Someone over at NBC's Community must love ABC's Cougar Town. Or more likely, lots of someones. I was looking forward to the Pulp Fiction homage in last night's episode celebrating Abed's (Danny Pudi) birthday, but what I didn't expect was a love fest for the sometimes-struggling, though already-renewed, Cougar Town. As Cougar Town is also one of my favorite sitcoms, and the cast and writers have the best Twitter feeds of anyone (follow @VDOOZER @ChristaBMiller @CougarTownRoom @kbiegel @BusyPhillips25 and @MrJoshHopkins), I was excited for the support. I already love Community, but it earned even deeper admiration and respect this week.
The premise seems simple enough. Abed asks Jeff (Joel McHale) to attend a private birthday dinner, just the two of them. Knowing Abed's love of the film Pulp Fiction, and how pop culture-obsessed Abed is, Jeff organizes a surprise themed birthday party at the retro diner where Britta (Gillian Jacobs) works. But Abed resists leaving the fancy, not-his-style restaurant, and tells Jeff a life-changing tale about a visit to the set of his beloved series Cougar Town. (WATCH COUGAR TOWN!) Jeff becomes taken up in the story, and tells some embarrassing moments of his own, only to later find out that Abed is actually reliving the film My Dinner With Andre, and isn't sincere. This should be no surprise, as Abed is never sincere, and lives in a fantasy land. Yet, it is because of Abed's efforts to connect, despite his inability, that the whole thing seems so moving.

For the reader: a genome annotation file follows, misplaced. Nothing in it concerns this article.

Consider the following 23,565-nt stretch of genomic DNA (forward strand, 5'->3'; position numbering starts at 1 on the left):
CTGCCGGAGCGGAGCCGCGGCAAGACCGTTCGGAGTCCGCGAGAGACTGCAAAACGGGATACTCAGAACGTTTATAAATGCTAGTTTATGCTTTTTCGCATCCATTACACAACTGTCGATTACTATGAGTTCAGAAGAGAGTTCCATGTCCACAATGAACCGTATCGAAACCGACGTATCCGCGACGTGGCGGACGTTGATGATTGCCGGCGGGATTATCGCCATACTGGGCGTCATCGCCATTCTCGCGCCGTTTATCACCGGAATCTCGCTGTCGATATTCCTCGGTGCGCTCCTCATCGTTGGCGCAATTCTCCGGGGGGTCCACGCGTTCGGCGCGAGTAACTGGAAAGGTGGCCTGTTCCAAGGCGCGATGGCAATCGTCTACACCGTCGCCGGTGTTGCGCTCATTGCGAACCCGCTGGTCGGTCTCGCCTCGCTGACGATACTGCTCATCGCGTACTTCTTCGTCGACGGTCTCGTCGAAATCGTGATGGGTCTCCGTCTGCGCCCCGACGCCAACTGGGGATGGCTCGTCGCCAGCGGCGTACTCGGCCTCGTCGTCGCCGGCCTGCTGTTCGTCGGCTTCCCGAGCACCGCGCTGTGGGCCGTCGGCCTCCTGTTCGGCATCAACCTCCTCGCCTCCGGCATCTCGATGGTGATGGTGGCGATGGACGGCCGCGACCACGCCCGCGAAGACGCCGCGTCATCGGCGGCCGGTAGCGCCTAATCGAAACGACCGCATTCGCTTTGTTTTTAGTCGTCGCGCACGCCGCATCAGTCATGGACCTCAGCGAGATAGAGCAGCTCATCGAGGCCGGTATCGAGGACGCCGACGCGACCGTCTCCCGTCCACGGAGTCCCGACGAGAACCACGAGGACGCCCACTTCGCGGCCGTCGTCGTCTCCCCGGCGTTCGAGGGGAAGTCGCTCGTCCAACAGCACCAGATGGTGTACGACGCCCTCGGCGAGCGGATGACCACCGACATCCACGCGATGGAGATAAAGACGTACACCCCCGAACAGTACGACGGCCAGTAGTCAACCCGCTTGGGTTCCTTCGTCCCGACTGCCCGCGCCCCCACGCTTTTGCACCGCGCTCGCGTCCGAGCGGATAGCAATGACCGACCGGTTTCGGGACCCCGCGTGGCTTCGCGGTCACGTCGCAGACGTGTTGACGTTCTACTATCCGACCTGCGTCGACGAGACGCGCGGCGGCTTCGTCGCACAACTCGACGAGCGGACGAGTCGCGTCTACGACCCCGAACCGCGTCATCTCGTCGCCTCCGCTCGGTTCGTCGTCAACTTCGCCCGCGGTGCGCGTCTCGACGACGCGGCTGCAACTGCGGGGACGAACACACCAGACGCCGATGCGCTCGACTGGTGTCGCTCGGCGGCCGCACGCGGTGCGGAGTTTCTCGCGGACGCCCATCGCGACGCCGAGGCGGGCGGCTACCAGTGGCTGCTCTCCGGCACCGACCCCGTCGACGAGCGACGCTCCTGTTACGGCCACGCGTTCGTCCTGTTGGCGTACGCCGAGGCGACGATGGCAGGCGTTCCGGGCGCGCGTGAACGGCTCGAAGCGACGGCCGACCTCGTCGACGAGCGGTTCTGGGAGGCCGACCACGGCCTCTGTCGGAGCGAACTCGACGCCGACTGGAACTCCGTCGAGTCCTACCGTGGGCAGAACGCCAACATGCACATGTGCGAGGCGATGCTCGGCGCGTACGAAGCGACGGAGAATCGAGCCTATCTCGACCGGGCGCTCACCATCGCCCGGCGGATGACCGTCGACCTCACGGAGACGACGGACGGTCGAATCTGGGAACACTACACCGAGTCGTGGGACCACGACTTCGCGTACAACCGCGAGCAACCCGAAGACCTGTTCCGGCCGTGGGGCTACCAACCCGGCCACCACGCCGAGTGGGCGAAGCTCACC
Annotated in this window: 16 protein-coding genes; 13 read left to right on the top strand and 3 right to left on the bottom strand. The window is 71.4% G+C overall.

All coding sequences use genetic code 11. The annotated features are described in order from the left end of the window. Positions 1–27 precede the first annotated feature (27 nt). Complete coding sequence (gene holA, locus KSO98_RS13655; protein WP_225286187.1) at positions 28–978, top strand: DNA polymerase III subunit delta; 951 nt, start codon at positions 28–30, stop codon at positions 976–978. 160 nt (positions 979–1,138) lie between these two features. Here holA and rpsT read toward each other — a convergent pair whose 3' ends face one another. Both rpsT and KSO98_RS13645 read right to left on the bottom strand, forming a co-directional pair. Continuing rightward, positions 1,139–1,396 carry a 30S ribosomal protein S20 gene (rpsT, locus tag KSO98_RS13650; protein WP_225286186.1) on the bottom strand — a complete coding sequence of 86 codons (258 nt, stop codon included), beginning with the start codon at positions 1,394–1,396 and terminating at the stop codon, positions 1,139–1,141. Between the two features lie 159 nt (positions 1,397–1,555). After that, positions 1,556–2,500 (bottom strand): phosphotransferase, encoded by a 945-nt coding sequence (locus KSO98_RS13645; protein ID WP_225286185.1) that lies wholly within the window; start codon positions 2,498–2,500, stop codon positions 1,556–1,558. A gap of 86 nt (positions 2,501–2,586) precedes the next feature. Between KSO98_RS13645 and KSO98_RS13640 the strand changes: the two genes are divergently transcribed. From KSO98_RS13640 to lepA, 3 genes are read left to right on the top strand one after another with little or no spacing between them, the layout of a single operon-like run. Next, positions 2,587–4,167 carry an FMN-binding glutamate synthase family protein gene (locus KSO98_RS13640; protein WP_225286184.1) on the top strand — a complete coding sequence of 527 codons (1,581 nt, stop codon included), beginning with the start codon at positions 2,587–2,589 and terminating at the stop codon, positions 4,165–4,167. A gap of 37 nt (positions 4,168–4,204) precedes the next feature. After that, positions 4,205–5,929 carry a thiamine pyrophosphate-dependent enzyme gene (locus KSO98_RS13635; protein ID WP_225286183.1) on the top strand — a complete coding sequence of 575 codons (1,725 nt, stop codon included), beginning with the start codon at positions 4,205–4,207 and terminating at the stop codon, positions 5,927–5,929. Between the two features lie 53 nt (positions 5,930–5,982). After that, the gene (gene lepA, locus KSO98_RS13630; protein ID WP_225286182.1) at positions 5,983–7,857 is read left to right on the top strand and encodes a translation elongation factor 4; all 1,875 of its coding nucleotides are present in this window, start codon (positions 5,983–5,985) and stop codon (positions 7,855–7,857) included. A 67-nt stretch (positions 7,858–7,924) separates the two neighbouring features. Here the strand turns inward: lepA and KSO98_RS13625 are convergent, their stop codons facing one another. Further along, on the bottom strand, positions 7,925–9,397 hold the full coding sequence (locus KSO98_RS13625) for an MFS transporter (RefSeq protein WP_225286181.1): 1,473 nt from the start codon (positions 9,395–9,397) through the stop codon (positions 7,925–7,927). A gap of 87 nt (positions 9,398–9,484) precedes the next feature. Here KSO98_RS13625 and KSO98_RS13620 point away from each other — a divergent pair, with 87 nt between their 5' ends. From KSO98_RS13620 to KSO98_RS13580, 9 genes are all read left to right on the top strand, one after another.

Jeff is angry, and I can see why. He is not a man who opens up easily, though he's great at pretending to, and he feels he has been tricked. The thing is, Abed is trying to trick him, in a way, but only with the best of intentions. Abed feels their friendship has grown apart and wants to renew it. Can you blame him? (WATCH COUGAR TOWN!) While most people may just open up about those feelings, Abed is only able to relate through television and movies. He is trying what he knows best. Abed has a good point when he admits to Jeff that he doesn't grow and change, as others do, which makes it hard to maintain relationships. Everyone keeps moving forward, except Abed. It's a blunt, heart breaking insight that pushes this episode up to the top tiers of the series.